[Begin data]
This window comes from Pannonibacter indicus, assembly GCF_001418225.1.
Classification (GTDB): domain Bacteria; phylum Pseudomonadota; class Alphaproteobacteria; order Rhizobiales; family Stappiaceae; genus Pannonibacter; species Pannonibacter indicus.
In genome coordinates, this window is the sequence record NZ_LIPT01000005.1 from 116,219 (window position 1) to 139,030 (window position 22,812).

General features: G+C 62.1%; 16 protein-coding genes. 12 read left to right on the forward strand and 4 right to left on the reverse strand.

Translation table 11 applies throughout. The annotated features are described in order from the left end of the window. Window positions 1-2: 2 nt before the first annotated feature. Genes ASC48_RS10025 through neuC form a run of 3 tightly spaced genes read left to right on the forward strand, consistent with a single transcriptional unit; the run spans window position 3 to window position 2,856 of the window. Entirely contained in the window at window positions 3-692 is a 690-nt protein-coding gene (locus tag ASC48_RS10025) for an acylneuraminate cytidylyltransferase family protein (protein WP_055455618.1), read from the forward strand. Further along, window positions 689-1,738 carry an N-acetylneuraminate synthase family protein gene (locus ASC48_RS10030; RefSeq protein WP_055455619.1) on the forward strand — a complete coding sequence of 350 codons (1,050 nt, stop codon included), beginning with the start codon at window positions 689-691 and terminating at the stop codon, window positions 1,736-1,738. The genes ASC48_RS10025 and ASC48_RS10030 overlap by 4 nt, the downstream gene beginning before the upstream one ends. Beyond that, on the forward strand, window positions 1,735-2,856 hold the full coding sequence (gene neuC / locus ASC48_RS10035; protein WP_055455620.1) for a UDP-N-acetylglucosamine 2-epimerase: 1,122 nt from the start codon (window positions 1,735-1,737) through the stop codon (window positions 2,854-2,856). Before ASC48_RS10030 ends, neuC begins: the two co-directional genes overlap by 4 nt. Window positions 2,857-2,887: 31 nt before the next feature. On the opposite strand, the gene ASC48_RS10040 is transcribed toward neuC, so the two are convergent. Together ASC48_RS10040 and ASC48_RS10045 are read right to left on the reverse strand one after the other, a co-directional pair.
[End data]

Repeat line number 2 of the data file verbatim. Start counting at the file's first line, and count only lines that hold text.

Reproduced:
Classification (GTDB): domain Bacteria; phylum Pseudomonadota; class Alphaproteobacteria; order Rhizobiales; family Stappiaceae; genus Pannonibacter; species Pannonibacter indicus.